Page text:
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The mad scramble is on again (Mar 2011)

Posted By Chris Reay, Monday, 04 April 2011

It may be safe to announce that the recession insofar as the planning and startup of big projects is over, and this is particularly so in the mining industry. Driven by commodities demand, it is evident by the day that the scramble for the limited capacity of engineering resources with experience in mining and mining engineering is on again. And it is not only in South Africa. Africa, South America, Australia are all in the market seeking the whole range of resources needed for mining projects. Traditionally, the next actions in the supply chain are the manufacturers, fabricators and suppliers of equipment and services. Very good for growth and employment generally. Accompanying all this however will be the pain of finding the right resources and the escalation in remuneration demands across the board. For Engineers, it is your time in the sun.

It represents an odd but understandable dichotomy: we have a serious unemployment problem with little realism prevailing as to how to solve it, mainly because it is the creation of historical stupidity in skills development only exceeded by the stupidity of the belief that we suddenly "create jobs by government decree”. But we have a serious shortage of the right skills and experience. The demographics show that the bulk of the best skills in the project development industry are in the age group 50 upwards right into the 70s. Whilst this phenomenon is replicated to a degree elsewhere in world, it is particularly skewed here in SA by the active "expulsion” of a lot of our talent through affirmative action. Studies show that many of the eligible emigration group, below 45 years of age, have readily left SA for options in foreign lands. A South African is the CEO of BHP Billiton in Australia and there are many SA's in the ranks of the engineering resources right throughout that company. The same applies to many other mining companies in other parts of the world.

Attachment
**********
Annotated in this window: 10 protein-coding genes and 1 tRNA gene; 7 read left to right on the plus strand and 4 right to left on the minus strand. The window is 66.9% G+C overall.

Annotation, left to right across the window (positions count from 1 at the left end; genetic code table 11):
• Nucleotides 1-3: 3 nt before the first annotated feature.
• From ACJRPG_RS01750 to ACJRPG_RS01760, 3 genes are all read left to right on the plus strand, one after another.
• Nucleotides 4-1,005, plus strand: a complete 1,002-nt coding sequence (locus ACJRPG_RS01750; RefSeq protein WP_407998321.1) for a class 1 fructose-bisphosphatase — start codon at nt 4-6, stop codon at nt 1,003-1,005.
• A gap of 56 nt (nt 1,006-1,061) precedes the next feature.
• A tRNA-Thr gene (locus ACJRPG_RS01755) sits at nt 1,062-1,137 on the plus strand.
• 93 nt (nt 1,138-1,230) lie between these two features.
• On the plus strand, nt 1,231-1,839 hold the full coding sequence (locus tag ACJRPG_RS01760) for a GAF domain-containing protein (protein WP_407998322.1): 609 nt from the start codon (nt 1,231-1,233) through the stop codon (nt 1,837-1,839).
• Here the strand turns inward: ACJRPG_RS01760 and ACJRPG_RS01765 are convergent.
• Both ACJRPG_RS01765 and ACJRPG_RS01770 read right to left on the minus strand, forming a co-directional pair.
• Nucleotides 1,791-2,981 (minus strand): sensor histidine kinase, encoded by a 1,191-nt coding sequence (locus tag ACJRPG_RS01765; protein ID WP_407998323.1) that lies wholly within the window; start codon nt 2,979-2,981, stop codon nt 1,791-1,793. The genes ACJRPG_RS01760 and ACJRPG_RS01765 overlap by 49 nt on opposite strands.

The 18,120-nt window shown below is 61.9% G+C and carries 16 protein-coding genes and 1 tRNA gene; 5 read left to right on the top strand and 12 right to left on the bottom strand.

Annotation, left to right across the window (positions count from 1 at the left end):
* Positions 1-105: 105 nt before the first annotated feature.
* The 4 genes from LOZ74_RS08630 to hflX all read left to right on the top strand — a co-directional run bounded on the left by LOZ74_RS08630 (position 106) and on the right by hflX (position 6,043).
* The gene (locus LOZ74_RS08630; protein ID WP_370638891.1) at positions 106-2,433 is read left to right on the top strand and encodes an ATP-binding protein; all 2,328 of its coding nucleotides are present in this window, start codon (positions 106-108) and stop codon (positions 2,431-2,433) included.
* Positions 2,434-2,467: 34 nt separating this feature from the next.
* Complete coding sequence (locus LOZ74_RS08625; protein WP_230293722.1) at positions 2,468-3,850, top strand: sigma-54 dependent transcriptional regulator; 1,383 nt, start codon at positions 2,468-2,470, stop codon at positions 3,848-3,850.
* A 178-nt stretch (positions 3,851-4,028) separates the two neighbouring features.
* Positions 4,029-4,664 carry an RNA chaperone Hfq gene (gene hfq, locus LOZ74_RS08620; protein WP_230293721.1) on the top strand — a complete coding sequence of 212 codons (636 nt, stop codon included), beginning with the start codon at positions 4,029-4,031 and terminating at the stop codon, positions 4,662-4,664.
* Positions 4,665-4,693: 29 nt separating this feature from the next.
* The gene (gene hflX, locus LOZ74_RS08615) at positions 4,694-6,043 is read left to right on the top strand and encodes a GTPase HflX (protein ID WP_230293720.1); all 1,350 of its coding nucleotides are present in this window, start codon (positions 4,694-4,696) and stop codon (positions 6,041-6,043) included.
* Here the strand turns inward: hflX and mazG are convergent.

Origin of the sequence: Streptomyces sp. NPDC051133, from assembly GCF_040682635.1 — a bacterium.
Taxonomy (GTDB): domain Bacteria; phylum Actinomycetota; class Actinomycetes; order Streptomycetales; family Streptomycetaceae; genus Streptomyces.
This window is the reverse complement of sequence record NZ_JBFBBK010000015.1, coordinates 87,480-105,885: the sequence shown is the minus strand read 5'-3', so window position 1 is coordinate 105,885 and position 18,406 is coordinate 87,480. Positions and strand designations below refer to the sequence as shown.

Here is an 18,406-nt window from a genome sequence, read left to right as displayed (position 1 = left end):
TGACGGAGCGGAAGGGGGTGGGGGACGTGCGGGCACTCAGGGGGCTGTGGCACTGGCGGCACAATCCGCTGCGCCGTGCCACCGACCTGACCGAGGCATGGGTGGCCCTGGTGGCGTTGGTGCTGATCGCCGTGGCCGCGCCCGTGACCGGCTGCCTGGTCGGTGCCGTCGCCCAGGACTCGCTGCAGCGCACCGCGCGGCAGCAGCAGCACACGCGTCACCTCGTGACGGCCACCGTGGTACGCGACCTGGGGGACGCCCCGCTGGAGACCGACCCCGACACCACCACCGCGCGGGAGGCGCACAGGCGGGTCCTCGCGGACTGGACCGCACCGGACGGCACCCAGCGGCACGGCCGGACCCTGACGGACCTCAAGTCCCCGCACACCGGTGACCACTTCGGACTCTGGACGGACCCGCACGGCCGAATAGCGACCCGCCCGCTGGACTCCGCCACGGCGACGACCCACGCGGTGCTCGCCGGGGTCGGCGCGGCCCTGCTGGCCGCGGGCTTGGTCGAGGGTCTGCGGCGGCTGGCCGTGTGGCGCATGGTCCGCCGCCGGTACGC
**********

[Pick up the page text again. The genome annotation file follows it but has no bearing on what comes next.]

The young feedstock to the industry is relatively inexperienced and the problem is that the mentoring capacity is so thin that this is almost non-existent. While local mining is growing, faster development is taking place outside SA, and economists that follow the trends are concerned that SAs' mining regulations, talk of nationalization, nepotism in the ranks etc is diverting investment elsewhere. BHP Billiton has $80 billion to invest in new ventures: none of it is going to SA new mining projects because it considers there are lower risk levels elsewhere.

Where does all this leave us? For my money, living in the engineering resources supply business daily, it needs some concerted and urgent action, not more conferences and debates. Firstly, the practical training and development of graduate engineering resources (Engineers, Technologists and Technicians of all disciplines) need to be able to engage in structured and well managed training schemes including time (6 months) in an engineering boot camp facility that will teach trainees the essential competencies and practicalities of (mechanical) engineering at the pit-face so to speak. Then 2 to 3 years in a structured and fund assisted professional development programme in industry. The PDP now being developed and honed by SAIMechE will be ideal, as it will focus on the 11 competencies required for registration with ECSA and align with the legalisation of identification of engineering work. Industry has to come to the party with proper supervision of the trainees.

As for funding, there may be light at the end of the tunnel. It appears (but do not hold your breath) that NSF funding for engineering training may shortly be available in realistically large quanta. The PDP committee will have met with other parties by the time this article is published and we can only hope that this expectation will be met.

Insofar as training and development of engineering resources is concerned, it is essential that this be provided and managed via the profession and the active involvement of the Voluntary Associations with funded programmes and mentorships. To the government, I say with confidence, we have the tools; provide the funds now seriously from the skills levy to let us do the job.

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